Housing Crisis Beginning To Hit

January 25, 2010

On December 27th, 2009, we at Louisiana Conservative warned you that there was going to be a housing crisis. While most of the experts were predicting that gas prices will reach $5.00 a gallon in 2008, we did a two article story why gas prices will be $3.00 by Labor Day (Part 1 here, Part 2 here). Though we were wrong about gas prices dropping to $3.00 a gallon by Labor Day, we were right in stating that the longer gas prices stay high, the better it is for consumers as the dramatic drop off in gas prices happened shortly after Hurricane Gustav which allowed oil and gas prices to stay artificially higher for a longer period of time.

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Had our government done nothing to repair the economy, ie stimulus projects, the lower gas prices would have put extra money in the pockets of consumers and allowed products to be delivered more cheaply. The combination of the two, more money in the consumer’s pockets, and prices on products decreasing would have sent our economy roaring back, thus making President Obama everybody’s hero. But that’s not what happened, the government did interfere, and as happened in the 1930’s, extended the painful economic recession.

On January 20th, President Obama had the power in his hands to turn our economy around. Three of the four previous President’s before Obama each “inherited” a recession, Reagan, Clinton, and Bush II. Each had different ideas to revive the economy, but each did the same thing. Reagan came in by instilling confidence and cutting taxes, Clinton instilled confidence by saying that people were “anticipating his Presidency”, and Bush II instilled confidence by giving tax rebates. When Obama came into office, he was not instilling confidence. Instead he was telling people that the economy was worse than expected, that it was going to be revived by year’s end. What he did was force the consumers to put up economic defenses. He scared people out of spending. He scared the economy. He did it to push an agenda, to “never waste a good crisis”, and he succeeded but the economy failed. Tarp was passed, Stimulus was passed, homebuyer incentives were passed, and using the economy and the debt that he’s now responsible for pushing up as his excuse, passed health care… almost.

We warned you about the coming housing crisis beginning to hit, more importantly other things are beginning to happen. Today, Yahoo reports that December home sales dropped 17%.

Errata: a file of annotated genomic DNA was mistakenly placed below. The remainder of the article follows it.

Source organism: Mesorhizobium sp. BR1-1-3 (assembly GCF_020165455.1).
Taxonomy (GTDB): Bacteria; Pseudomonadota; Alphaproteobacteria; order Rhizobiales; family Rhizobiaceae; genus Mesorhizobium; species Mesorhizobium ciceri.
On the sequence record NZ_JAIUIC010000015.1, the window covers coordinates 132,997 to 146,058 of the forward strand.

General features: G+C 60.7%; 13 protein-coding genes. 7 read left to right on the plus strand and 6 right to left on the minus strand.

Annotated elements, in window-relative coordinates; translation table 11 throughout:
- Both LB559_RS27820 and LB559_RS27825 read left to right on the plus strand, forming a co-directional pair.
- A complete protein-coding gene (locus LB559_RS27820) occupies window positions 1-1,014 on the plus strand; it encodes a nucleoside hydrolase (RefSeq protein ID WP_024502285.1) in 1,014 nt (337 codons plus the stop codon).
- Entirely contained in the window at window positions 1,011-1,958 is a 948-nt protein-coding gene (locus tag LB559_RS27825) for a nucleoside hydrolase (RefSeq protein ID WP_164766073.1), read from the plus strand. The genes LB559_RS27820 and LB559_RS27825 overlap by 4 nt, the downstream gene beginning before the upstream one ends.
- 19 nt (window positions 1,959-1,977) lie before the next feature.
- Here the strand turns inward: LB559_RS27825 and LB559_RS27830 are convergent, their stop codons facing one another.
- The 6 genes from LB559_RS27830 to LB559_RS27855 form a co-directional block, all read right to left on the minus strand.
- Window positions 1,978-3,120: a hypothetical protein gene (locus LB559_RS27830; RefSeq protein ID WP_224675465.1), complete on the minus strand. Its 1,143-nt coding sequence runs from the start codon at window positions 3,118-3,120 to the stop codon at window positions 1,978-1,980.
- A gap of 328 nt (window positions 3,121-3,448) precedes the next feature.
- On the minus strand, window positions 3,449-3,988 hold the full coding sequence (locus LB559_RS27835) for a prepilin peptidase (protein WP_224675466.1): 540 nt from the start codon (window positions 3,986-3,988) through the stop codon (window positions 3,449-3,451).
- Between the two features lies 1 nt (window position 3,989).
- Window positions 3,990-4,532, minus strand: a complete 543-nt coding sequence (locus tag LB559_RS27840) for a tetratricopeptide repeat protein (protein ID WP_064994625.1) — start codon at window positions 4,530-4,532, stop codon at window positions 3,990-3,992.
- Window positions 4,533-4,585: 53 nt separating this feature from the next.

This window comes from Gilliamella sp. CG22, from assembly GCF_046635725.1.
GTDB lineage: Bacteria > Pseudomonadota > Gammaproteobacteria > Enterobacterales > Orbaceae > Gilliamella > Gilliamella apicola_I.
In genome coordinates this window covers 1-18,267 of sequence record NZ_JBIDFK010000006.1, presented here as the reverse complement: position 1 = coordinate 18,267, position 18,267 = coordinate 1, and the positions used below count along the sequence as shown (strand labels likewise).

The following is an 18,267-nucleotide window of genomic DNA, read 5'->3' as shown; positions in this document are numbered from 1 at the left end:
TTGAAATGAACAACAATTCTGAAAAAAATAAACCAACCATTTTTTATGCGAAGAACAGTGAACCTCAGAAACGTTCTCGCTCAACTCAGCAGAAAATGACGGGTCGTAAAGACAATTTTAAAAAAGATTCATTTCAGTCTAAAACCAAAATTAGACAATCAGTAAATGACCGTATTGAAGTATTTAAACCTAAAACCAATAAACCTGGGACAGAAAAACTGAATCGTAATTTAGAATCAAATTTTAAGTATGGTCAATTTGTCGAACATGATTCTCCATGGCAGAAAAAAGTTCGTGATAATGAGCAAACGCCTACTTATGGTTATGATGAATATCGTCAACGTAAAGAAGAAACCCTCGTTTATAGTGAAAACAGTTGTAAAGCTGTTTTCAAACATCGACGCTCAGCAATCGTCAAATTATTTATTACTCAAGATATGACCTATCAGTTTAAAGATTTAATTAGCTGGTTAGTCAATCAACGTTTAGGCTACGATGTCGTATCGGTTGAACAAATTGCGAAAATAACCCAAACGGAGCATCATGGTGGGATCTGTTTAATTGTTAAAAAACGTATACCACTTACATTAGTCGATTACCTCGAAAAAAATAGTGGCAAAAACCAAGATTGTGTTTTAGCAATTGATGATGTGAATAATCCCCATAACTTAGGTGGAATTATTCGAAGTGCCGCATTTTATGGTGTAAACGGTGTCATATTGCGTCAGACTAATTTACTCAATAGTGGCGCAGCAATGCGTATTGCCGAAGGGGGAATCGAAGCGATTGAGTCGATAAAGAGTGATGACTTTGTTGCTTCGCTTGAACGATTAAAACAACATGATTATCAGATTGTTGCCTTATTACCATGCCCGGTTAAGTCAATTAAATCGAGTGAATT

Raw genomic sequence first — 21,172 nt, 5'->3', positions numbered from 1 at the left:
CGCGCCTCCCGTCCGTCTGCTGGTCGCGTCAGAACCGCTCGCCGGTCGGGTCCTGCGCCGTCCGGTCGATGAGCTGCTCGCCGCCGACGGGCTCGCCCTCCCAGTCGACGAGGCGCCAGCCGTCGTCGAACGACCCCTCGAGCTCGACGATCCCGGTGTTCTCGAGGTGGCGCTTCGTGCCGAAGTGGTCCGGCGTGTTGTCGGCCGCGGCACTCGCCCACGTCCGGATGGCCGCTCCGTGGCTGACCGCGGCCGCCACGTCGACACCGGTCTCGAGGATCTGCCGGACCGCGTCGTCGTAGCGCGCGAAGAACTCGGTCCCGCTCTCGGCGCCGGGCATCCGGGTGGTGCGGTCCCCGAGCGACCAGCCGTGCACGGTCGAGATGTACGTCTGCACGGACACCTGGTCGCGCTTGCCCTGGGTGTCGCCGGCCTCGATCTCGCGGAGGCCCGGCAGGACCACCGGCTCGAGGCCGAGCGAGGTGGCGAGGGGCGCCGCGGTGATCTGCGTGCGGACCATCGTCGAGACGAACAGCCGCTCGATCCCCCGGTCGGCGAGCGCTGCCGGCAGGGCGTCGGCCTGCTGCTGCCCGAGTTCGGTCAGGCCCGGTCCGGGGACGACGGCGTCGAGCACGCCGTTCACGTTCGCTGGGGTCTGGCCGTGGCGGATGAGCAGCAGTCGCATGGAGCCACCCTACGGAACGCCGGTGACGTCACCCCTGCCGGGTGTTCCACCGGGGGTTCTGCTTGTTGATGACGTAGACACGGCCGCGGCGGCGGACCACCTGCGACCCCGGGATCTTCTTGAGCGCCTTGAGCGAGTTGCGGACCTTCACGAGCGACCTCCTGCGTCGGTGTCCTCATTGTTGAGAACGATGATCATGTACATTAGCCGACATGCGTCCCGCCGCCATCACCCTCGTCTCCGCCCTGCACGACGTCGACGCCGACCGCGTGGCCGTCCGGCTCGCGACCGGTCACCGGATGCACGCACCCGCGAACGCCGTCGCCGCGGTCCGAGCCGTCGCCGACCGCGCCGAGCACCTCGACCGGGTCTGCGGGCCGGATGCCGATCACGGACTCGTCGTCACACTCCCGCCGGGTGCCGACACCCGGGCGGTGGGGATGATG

Sales of previously occupied homes took the largest monthly drop in more than 40 years last month, sinking more dramatically than expected after lawmakers gave buyers additional time to use a tax credit.

The report reflects a sharp drop in demand after buyers stopped scrambling to qualify for a tax credit of up to $8,000 for first-time homeowners. It had been due to expire on Nov. 30. But Congress extended the deadline until April 30 and expanded it with a new $6,500 credit for existing homeowners who move.

There may be other bad news on the horizon. Despite the fact that the divorce rate fell again in 2009, it’s quite possible that ongoing effects of the recession depression will finally have it’s effect on families. It could be that families don’t have the money for a divorce, but the financial situation prolonged enough may cause people to make those changes in their personal lives. When homeowners divorce, often times the house is put up for sale, and the money is divided between the splitting pair. If this happens, expect to see more homes going on the market than expected.

Eventually some people are going to have to be moved out of their homes, it’s unfortunate but the government can not simply continue to reward people who haven’t paid their home mortgages. In order to do that, they have to spend money. In order to spend money, they must first get it from somewhere. Typically they borrow it and pay it back with tax dollars and with interest. Those dollars come from people running businesses and taxing them more while encouraging peope not to pay those businesses back only exacerbates the problem. If people don’t have to keep giving businesses money, eventually those businesses will run out of money, eventually government won’t have the means to pay back loans or even the interest on those loans, eventually nobody will give the United States a loan, which means eventually government won’t have the means to pay for anything.

In this story we find that homeowners are defaulting and redefaulting on their mortgages.

“The monster behind the defaults and redefaults is also one of the main problems causing the Making Home Affordable Program to come under fire: Unemployment. While it may be deemed as a foolish program, the home loan modification venture is trying to keep people in their homes and despite them not meeting the millions of homeowners they want to help and unemployment causing many to face foreclosure anyway, the attempt at keeping people in their house can’t be looked down upon lest that critic have no concept of what it is to live in the real world.”

Sure, but what our government has done is to continuously encourage people not to look for jobs. The economy isn’t growing naturally. It takes money from businesses and gives money to business cutting out the average Joe from earning money, and increasing the interest the federal government pays out. It’s a losing effort that will eventually run out of money.

We now see the effects and results of the home buyers tax credit on December sales, but keep in mind, this was extended in order to keep the December numbers from being worse than the 17% drop. That means no new houses being built, no new jobs being created, no jobs being re-created. Add to that the increase in already built houses hitting the market, high unemployment and the end of the incentive in April, and you have a cocktail for disaster.